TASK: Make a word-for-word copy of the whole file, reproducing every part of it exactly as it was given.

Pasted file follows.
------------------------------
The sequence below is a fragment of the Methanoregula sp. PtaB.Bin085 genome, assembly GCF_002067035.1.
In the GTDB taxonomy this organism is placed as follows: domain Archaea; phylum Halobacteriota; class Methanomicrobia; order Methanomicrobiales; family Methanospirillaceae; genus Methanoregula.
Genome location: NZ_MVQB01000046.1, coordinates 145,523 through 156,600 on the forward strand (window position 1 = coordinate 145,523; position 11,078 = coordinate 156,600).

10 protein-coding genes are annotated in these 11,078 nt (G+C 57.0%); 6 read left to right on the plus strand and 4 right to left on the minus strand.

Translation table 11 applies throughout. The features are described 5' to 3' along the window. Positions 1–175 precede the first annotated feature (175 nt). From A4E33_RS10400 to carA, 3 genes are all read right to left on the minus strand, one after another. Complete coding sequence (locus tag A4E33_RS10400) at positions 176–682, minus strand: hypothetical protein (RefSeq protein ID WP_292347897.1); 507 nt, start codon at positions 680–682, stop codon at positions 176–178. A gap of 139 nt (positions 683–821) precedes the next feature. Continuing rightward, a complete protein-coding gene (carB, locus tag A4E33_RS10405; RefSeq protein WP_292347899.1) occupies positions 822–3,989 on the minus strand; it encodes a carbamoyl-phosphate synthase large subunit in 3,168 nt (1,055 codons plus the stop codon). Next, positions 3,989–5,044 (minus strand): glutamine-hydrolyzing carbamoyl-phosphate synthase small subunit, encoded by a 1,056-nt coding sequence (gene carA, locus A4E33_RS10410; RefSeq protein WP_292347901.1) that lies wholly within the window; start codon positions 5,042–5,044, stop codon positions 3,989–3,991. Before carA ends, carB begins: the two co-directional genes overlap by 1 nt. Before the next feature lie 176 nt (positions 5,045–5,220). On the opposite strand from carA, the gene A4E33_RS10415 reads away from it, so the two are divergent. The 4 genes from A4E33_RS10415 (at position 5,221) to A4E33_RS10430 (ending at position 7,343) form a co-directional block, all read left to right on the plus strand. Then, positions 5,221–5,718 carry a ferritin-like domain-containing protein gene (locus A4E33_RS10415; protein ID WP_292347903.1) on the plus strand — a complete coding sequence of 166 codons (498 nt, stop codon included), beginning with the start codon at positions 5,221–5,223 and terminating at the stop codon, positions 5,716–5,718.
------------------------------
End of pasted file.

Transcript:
The sequence below is a fragment of the Methanoregula sp. PtaB.Bin085 genome, assembly GCF_002067035.1.
In the GTDB taxonomy this organism is placed as follows: domain Archaea; phylum Halobacteriota; class Methanomicrobia; order Methanomicrobiales; family Methanospirillaceae; genus Methanoregula.
Genome location: NZ_MVQB01000046.1, coordinates 145,523 through 156,600 on the forward strand (window position 1 = coordinate 145,523; position 11,078 = coordinate 156,600).

10 protein-coding genes are annotated in these 11,078 nt (G+C 57.0%); 6 read left to right on the plus strand and 4 right to left on the minus strand.

Translation table 11 applies throughout. The features are described 5' to 3' along the window. Positions 1–175 precede the first annotated feature (175 nt). From A4E33_RS10400 to carA, 3 genes are all read right to left on the minus strand, one after another. Complete coding sequence (locus tag A4E33_RS10400) at positions 176–682, minus strand: hypothetical protein (RefSeq protein ID WP_292347897.1); 507 nt, start codon at positions 680–682, stop codon at positions 176–178. A gap of 139 nt (positions 683–821) precedes the next feature. Continuing rightward, a complete protein-coding gene (carB, locus tag A4E33_RS10405; RefSeq protein WP_292347899.1) occupies positions 822–3,989 on the minus strand; it encodes a carbamoyl-phosphate synthase large subunit in 3,168 nt (1,055 codons plus the stop codon). Next, positions 3,989–5,044 (minus strand): glutamine-hydrolyzing carbamoyl-phosphate synthase small subunit, encoded by a 1,056-nt coding sequence (gene carA, locus A4E33_RS10410; RefSeq protein WP_292347901.1) that lies wholly within the window; start codon positions 5,042–5,044, stop codon positions 3,989–3,991. Before carA ends, carB begins: the two co-directional genes overlap by 1 nt. Before the next feature lie 176 nt (positions 5,045–5,220). On the opposite strand from carA, the gene A4E33_RS10415 reads away from it, so the two are divergent. The 4 genes from A4E33_RS10415 (at position 5,221) to A4E33_RS10430 (ending at position 7,343) form a co-directional block, all read left to right on the plus strand. Then, positions 5,221–5,718 carry a ferritin-like domain-containing protein gene (locus A4E33_RS10415; protein ID WP_292347903.1) on the plus strand — a complete coding sequence of 166 codons (498 nt, stop codon included), beginning with the start codon at positions 5,221–5,223 and terminating at the stop codon, positions 5,716–5,718.